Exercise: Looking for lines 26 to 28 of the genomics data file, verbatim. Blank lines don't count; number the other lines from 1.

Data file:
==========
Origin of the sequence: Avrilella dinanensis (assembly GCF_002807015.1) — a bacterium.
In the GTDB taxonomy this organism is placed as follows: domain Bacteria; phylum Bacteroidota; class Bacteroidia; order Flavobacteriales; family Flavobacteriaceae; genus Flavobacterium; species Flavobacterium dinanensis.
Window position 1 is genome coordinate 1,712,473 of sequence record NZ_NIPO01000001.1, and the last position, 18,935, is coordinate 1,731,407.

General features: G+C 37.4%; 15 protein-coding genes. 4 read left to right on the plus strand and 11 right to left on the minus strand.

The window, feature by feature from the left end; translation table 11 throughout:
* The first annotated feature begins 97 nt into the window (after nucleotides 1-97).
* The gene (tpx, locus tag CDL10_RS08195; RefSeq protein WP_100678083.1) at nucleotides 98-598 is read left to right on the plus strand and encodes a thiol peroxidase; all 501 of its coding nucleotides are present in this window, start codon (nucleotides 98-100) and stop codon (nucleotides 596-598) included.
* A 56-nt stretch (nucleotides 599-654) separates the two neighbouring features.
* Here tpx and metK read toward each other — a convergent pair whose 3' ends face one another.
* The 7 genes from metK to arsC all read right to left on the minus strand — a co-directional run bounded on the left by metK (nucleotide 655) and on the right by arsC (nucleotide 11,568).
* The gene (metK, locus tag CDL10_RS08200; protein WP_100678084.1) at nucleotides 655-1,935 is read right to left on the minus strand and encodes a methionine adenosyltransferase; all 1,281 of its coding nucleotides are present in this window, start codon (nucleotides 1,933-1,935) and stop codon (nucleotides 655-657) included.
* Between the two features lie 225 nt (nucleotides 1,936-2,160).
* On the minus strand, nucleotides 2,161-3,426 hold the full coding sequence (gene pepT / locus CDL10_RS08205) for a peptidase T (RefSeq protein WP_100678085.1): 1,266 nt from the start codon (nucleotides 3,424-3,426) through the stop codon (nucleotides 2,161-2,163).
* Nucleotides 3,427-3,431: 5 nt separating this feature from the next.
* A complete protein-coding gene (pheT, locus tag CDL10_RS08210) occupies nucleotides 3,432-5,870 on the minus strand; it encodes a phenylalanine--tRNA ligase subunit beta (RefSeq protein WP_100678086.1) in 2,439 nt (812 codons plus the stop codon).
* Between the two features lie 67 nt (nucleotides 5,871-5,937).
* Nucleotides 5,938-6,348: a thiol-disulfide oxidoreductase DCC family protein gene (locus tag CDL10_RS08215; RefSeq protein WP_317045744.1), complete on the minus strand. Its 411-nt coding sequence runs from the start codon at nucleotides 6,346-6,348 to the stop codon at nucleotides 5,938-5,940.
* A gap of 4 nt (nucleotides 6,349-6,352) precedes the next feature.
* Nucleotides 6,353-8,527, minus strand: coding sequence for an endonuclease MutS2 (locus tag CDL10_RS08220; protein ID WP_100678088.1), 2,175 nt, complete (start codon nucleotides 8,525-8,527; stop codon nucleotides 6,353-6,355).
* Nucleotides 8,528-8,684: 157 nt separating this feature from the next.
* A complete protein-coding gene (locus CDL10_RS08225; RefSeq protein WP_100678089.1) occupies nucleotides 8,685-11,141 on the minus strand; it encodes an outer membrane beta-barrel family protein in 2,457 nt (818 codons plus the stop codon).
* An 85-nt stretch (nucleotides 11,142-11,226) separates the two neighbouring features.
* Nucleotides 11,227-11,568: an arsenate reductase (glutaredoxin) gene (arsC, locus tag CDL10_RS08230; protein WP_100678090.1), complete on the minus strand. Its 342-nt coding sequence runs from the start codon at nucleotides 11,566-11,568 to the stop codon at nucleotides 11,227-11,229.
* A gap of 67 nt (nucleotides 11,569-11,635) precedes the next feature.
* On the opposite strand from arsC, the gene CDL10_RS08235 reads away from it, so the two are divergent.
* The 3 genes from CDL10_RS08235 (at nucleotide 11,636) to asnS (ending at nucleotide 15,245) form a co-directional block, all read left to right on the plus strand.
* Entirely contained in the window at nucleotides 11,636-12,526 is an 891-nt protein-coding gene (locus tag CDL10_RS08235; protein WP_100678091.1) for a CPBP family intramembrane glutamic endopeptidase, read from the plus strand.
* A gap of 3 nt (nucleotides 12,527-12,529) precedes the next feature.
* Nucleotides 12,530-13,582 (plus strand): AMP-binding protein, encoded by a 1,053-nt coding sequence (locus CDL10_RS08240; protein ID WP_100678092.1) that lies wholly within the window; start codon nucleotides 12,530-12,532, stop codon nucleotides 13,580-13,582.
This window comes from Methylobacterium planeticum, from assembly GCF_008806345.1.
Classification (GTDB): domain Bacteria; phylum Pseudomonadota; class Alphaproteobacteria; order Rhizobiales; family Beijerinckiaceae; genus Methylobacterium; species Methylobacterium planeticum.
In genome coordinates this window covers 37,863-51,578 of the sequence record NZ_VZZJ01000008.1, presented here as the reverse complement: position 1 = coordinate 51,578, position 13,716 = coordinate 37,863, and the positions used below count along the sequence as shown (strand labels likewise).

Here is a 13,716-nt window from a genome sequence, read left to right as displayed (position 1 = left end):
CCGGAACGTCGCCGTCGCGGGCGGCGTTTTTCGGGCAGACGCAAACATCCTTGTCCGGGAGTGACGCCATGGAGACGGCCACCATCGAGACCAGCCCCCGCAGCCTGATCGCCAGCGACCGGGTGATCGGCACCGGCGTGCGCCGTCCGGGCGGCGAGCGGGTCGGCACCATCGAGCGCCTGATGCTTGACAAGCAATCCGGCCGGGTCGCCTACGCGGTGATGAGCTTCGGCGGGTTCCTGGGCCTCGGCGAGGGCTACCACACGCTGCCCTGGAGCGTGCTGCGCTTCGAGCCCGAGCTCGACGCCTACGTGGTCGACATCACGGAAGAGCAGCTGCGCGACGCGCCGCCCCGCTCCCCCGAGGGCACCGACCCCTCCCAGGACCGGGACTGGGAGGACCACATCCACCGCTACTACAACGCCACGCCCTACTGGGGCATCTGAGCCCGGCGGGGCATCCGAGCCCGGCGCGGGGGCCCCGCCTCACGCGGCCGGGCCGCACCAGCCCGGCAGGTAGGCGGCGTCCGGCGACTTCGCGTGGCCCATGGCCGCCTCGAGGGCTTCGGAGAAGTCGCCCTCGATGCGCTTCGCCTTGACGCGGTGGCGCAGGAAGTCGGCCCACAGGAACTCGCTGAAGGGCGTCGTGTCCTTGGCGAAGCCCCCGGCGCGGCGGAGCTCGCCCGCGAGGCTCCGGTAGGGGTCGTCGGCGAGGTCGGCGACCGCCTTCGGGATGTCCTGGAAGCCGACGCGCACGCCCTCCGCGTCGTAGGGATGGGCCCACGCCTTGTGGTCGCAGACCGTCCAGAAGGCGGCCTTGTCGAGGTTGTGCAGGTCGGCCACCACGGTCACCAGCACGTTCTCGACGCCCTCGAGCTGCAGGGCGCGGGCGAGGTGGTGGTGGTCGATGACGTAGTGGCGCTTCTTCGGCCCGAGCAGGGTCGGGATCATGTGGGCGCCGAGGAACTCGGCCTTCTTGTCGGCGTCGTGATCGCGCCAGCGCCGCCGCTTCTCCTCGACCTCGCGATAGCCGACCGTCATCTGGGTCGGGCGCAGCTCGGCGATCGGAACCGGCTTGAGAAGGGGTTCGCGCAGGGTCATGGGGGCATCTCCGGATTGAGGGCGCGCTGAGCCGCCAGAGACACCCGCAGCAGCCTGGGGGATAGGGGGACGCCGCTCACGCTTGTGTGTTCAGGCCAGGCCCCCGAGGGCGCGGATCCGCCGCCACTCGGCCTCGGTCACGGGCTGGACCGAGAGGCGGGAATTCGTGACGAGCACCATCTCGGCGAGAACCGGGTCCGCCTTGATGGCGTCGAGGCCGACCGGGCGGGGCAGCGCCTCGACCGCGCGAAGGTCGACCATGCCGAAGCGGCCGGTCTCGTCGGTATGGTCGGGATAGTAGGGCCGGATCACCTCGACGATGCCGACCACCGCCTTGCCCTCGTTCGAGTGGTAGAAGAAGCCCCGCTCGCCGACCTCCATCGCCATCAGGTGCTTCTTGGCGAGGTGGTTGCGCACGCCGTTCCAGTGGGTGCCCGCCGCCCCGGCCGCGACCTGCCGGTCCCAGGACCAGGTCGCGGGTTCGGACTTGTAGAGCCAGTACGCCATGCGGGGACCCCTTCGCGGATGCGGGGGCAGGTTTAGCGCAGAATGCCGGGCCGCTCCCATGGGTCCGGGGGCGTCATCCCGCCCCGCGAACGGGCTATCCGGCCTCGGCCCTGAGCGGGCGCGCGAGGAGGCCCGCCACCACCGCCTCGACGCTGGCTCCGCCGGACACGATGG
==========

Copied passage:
* The 3 genes from CDL10_RS08235 (at nucleotide 11,636) to asnS (ending at nucleotide 15,245) form a co-directional block, all read left to right on the plus strand.
* Entirely contained in the window at nucleotides 11,636-12,526 is an 891-nt protein-coding gene (locus tag CDL10_RS08235; protein WP_100678091.1) for a CPBP family intramembrane glutamic endopeptidase, read from the plus strand.
* A gap of 3 nt (nucleotides 12,527-12,529) precedes the next feature.